For collectors and investors of precious metals, the term that typically used to measure gold, silver, and other bullion is the troy ounce. While a troy ounce is the standard unit of measurement for precious metals, it is actually different than a standard ounce.
The difference can be dated back to the Middle Ages in the town of Troyes. In addition to being the production home to clothing manufacturer Lacoste, Troyes was once an important international trading center. Because of its role in international commerce, merchants would buy and sell goods from around the world, using a standardized weight system that would make it easier to facilitate trade. This standard weight would also be adopted by King Henry II of England soon after and used as the official standard of measure for gold and silver in Britain as well as in the U.S.
Today, when buying and selling gold and silver bullion worldwide, the troy ounce is used as the standard unit of measure. The spot price associated with gold and silver is designated as a troy ounce. The American Gold Eagle coin, as well as the Silver Canadian Maple Leaf coin, are minted in the standard troy ounce and both can be purchased from Metals.com. It is true that coins and other bullion are also minted in fractions of a troy ounce or in grams, but the spot price is set at a troy ounce and everything else is derived from that unit of measure.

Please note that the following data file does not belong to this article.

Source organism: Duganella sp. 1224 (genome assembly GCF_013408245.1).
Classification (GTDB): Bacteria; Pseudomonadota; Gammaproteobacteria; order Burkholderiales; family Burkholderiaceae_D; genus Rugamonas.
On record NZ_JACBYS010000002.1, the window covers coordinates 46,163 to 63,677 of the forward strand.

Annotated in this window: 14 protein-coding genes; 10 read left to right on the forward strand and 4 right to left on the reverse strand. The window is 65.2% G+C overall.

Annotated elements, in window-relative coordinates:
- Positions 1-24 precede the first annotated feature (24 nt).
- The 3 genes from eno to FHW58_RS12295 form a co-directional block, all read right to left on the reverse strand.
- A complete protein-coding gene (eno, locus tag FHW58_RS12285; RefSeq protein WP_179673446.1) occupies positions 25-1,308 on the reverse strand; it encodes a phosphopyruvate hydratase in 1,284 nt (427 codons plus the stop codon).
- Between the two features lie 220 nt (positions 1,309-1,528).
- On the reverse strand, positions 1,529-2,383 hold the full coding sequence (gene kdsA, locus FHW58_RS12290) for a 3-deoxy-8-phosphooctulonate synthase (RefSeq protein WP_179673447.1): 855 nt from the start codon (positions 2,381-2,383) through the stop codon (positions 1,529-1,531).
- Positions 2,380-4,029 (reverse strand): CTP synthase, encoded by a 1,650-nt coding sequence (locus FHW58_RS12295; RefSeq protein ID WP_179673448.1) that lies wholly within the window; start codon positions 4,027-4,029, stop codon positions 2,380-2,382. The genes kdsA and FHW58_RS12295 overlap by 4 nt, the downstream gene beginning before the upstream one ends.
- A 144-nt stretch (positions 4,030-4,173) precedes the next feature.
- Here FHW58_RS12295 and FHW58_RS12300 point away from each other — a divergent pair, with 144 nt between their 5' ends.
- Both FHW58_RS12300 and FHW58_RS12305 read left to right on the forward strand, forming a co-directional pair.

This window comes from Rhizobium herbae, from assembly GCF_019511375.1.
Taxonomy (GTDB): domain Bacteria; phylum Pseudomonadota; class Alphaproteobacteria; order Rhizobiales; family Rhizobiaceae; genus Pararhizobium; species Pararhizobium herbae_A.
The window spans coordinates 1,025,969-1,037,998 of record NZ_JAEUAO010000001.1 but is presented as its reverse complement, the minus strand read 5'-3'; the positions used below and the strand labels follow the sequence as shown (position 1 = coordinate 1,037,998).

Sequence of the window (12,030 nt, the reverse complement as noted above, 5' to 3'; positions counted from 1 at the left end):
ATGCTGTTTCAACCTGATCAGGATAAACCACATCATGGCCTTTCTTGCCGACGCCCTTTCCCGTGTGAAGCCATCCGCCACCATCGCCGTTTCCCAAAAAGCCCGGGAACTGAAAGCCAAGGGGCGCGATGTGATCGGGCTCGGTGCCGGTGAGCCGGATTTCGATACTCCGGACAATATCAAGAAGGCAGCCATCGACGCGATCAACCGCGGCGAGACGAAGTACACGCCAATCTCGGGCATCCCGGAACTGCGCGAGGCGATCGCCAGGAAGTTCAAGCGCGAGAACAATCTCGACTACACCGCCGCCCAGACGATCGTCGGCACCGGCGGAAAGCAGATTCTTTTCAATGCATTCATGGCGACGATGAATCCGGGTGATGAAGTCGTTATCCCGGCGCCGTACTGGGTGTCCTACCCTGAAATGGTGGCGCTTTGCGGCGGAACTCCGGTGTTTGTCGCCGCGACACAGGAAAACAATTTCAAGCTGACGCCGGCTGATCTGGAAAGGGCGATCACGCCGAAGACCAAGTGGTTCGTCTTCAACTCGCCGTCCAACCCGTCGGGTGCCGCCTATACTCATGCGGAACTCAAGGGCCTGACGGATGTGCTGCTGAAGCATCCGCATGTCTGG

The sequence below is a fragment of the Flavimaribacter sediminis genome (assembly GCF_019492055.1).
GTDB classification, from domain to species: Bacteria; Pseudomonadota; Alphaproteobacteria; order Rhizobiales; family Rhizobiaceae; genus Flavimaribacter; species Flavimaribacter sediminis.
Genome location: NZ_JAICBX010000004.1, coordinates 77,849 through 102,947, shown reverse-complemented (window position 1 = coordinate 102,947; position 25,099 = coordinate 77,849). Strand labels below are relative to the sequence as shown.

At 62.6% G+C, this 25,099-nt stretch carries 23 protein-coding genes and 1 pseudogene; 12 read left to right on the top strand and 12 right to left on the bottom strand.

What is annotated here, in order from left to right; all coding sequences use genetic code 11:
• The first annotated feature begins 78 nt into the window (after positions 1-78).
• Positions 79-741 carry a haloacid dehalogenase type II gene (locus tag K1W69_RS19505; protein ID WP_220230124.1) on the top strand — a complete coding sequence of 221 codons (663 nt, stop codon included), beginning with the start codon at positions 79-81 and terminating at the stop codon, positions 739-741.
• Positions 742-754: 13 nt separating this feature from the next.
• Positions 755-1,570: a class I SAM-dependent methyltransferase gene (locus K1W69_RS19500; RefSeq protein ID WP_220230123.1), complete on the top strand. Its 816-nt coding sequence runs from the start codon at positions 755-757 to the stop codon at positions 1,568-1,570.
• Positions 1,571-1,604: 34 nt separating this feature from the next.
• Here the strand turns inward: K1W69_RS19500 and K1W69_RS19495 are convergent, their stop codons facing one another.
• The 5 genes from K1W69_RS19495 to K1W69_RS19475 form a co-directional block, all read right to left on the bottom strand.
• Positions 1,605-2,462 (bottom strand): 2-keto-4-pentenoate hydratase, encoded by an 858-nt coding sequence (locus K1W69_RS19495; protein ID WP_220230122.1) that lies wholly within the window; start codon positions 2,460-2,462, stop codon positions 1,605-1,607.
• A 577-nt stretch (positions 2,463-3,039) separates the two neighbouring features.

When measuring other items, such as food, a designated ounce is different than a troy ounce. More specifically, a troy ounce is approximately 10 percent heavier than a standard or “avoirdupois” ounce. Reputable dealers, such as Metals.com, will sell precious metals bullion in weights consistent with the measurement of a troy ounce, whether it be a single ounce, 5 ounces or more. It’s also worth noting that a metal such as a copper coin is weighed at the standard ounce, not the troy ounce. Copper coins are also significantly less expensive than other “precious metals” such as gold and silver, and often available for about $1 per ounce.
When buying gold and silver bullion, it’s always good to remember that a troy ounce is not a standard ounce but rather a bit heavier.